My husband took it far worse than I.
Our group met at my house for the first time since Amy, Lisa and I met Lynne. After pleasantries and general business, we pretended I was invisible and they critiqued my first full draft. Having done my own initial review, I was not surprised as they confirmed certain elements as strengths and of course, as weaknesses.
As after each of these full draft sessions, the reviewers’ faces crinkled in concern. Is this overwhelming? Do you know criticism comes from the heart, that you have Something, that we want to help you prepare to revise? As always, the reviewee was grateful, smiling despite the faults found, indeed, because of them. Confirmation of direction, next steps clear.
After they left, my husband, who had been puttering in the background, ears wide open, looked stunned. “You did all that work! How much of this do you take? Do you listen to everything they say? Where do you go from here?”
Up. Out. Better.
Fiction as a process is only revealed to people who throw themselves into it in a true way. I have always written, I write for work; still, I committed myself to fiction in a deeper way only two or three years ago. I didn't realize the difference at the time. It is only by doing, reading, doing, listening and doing, that the layers of skill and thought and craft required to complete a work, in every sense, become clear.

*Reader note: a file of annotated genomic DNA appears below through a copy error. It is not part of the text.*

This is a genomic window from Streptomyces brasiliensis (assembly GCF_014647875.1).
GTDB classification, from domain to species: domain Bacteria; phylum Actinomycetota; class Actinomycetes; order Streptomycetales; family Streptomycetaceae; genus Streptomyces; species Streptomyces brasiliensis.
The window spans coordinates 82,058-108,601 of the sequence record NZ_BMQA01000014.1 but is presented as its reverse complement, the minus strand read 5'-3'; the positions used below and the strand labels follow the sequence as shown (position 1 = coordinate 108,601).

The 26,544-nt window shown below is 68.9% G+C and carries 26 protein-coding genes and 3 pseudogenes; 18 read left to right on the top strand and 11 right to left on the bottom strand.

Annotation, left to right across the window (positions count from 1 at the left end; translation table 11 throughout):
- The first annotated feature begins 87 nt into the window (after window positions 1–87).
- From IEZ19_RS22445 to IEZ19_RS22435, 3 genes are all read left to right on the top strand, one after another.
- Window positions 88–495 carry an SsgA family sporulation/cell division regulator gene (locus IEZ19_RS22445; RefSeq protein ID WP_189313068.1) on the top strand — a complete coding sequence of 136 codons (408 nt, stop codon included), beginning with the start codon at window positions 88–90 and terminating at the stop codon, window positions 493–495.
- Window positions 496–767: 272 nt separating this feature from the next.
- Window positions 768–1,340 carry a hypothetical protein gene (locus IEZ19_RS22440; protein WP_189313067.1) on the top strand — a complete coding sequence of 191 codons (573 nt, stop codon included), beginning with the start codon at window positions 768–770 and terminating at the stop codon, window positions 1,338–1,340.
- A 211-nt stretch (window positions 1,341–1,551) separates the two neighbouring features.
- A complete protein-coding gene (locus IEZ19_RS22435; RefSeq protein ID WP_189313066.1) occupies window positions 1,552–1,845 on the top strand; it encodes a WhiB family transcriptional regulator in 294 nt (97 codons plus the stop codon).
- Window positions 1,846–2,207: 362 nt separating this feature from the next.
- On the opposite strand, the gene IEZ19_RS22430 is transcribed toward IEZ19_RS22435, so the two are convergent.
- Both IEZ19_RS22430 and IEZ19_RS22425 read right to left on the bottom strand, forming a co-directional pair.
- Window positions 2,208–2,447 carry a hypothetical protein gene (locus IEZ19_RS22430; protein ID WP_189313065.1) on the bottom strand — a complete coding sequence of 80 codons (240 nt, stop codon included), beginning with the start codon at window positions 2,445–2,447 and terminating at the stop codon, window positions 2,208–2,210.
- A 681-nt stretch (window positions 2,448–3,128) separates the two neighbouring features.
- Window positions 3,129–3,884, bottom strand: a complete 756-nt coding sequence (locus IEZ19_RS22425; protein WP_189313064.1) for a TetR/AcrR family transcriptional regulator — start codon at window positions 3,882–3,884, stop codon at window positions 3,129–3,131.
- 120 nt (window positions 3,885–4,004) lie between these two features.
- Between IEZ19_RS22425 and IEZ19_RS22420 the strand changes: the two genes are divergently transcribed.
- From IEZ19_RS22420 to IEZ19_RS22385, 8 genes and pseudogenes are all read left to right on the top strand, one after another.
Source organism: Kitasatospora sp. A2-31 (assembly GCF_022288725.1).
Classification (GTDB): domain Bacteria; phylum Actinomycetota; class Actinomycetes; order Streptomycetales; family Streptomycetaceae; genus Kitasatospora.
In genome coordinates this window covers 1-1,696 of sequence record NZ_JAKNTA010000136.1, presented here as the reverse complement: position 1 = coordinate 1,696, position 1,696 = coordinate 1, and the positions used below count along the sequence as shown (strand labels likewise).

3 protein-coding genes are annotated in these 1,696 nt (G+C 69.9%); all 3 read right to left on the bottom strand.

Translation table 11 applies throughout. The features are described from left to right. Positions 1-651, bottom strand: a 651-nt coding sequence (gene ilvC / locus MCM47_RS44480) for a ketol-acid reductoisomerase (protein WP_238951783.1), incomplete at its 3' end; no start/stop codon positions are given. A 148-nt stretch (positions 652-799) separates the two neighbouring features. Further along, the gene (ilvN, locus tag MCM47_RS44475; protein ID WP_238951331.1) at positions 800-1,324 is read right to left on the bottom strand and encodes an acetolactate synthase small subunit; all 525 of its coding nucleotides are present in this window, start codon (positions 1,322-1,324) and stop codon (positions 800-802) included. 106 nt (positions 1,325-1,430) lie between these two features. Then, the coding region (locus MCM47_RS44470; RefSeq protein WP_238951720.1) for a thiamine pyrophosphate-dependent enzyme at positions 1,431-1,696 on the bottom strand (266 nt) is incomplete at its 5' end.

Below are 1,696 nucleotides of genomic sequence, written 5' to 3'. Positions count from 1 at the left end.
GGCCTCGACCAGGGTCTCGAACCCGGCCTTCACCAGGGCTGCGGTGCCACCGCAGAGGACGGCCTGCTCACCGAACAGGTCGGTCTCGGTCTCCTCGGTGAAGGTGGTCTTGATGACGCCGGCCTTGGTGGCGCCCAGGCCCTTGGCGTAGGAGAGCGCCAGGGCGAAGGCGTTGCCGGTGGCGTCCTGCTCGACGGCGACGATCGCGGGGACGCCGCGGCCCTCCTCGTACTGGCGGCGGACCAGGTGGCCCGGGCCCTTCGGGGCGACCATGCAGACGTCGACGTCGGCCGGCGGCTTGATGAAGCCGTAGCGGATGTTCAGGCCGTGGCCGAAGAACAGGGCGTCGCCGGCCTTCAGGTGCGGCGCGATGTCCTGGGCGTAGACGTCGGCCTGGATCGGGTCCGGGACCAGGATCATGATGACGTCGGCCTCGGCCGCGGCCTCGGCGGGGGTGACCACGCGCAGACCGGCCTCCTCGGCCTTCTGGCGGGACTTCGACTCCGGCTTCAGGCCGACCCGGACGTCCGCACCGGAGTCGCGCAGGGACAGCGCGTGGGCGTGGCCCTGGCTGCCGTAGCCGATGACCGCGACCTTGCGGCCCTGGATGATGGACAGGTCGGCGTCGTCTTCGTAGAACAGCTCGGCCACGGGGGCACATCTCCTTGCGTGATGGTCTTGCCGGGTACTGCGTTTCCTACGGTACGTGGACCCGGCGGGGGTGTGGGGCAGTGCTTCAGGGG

I explained to my husband that writing -- including revision -- is like building a house. The first draft is the shell, the walls, the layout. To put them up is a huge accomplishment, and to the outside world, the house appears done. Like new construction, however, it is highly unlikely to sell because of course, it is not finished. Still, you can walk through a first draft to see what it will become, its potential. You start a list of to-do’s to complete it. Structural pieces to shift, details to refine. Decorating, if you will, of scenes, of characters, of wordplay.
My husband heard, really for the first time, how far a first draft sometimes needs to progress before it is ready. What I heard from the group is that I have a house with potential. I am excited to move back through it, room by room, to make it a proper home for my story and characters.